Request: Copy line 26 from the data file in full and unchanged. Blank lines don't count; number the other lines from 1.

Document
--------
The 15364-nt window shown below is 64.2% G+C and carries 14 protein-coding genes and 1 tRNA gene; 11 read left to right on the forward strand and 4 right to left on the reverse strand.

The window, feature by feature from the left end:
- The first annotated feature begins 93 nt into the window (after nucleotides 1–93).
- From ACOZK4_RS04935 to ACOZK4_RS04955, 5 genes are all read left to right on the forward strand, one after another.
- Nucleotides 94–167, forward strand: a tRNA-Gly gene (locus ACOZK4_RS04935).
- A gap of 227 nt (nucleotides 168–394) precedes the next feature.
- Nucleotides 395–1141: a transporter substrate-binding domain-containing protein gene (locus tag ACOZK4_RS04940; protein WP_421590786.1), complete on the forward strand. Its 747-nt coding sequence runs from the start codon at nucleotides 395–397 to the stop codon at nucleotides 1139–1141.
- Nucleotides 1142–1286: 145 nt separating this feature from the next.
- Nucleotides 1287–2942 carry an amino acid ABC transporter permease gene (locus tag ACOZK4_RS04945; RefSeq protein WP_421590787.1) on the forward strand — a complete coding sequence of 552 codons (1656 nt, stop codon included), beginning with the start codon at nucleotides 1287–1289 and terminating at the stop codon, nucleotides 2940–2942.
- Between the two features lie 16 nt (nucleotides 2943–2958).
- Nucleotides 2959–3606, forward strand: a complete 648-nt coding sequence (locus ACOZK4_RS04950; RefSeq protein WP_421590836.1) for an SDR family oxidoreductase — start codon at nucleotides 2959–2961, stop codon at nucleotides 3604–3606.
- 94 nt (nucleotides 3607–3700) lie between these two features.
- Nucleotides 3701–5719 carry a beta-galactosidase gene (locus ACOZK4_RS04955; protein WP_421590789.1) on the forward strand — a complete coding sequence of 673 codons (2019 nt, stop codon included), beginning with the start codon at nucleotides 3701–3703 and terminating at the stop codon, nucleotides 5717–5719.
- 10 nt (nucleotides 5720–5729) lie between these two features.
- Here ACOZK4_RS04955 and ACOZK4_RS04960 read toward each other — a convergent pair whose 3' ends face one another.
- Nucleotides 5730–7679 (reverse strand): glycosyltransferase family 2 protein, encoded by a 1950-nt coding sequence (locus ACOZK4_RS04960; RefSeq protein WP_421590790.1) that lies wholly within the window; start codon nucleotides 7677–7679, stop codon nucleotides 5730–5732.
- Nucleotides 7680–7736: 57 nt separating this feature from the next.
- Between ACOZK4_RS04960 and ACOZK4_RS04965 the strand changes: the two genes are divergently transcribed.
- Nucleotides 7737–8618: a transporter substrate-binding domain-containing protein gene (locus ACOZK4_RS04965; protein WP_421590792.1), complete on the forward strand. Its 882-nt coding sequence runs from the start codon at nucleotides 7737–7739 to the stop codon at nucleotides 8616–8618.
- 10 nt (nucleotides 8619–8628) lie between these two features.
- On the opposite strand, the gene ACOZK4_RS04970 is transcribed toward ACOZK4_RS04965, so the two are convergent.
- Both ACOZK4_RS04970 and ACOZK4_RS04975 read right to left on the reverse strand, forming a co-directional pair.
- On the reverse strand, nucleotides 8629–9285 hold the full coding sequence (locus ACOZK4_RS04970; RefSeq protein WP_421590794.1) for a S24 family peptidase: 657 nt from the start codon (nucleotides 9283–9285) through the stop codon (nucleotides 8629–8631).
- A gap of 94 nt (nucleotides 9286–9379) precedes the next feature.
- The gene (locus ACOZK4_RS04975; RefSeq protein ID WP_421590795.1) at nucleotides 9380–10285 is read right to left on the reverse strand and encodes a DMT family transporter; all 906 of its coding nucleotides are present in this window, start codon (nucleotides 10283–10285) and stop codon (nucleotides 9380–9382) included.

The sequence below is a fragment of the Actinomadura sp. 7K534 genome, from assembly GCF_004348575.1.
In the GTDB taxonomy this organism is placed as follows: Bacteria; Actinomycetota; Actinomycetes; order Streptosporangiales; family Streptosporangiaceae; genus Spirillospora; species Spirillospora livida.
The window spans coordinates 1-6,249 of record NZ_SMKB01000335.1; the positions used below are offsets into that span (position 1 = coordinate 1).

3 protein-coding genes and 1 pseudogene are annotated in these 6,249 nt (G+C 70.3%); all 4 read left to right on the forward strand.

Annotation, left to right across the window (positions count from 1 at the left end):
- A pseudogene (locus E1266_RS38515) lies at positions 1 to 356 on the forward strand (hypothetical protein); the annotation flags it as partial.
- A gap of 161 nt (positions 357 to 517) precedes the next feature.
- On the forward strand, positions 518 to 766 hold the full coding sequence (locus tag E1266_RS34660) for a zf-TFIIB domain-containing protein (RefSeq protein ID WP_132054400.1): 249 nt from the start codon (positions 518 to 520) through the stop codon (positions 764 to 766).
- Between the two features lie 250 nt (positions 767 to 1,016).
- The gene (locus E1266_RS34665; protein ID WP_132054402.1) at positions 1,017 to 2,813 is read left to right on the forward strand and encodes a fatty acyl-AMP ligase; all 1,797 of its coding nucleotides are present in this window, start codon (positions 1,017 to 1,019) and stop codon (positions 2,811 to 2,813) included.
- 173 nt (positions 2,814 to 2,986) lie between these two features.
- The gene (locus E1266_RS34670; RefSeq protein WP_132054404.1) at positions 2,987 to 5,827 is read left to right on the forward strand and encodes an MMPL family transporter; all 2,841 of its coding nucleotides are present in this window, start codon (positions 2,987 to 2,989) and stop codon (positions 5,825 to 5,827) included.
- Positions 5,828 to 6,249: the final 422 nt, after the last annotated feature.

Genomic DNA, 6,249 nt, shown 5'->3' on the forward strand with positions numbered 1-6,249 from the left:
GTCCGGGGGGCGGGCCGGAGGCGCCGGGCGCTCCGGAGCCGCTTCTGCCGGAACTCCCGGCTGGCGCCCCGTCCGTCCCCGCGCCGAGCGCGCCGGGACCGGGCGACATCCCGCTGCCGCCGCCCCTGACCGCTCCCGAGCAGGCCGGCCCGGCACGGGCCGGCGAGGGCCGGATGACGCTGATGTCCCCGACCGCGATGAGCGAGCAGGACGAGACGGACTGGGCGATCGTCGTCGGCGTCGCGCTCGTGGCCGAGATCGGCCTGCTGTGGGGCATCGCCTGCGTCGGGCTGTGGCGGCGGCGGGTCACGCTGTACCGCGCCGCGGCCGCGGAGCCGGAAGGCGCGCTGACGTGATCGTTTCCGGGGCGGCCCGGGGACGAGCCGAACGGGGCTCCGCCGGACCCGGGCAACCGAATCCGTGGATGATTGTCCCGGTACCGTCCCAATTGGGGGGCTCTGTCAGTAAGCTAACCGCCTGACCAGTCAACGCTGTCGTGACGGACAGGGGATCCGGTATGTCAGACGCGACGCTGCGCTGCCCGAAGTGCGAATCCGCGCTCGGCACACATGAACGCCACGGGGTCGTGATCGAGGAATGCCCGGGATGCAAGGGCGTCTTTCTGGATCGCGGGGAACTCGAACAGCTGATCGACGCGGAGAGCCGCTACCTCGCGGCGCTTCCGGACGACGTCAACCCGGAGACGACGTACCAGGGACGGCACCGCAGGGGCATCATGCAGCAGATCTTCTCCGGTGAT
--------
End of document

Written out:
The sequence below is a fragment of the Actinomadura sp. 7K534 genome, from assembly GCF_004348575.1.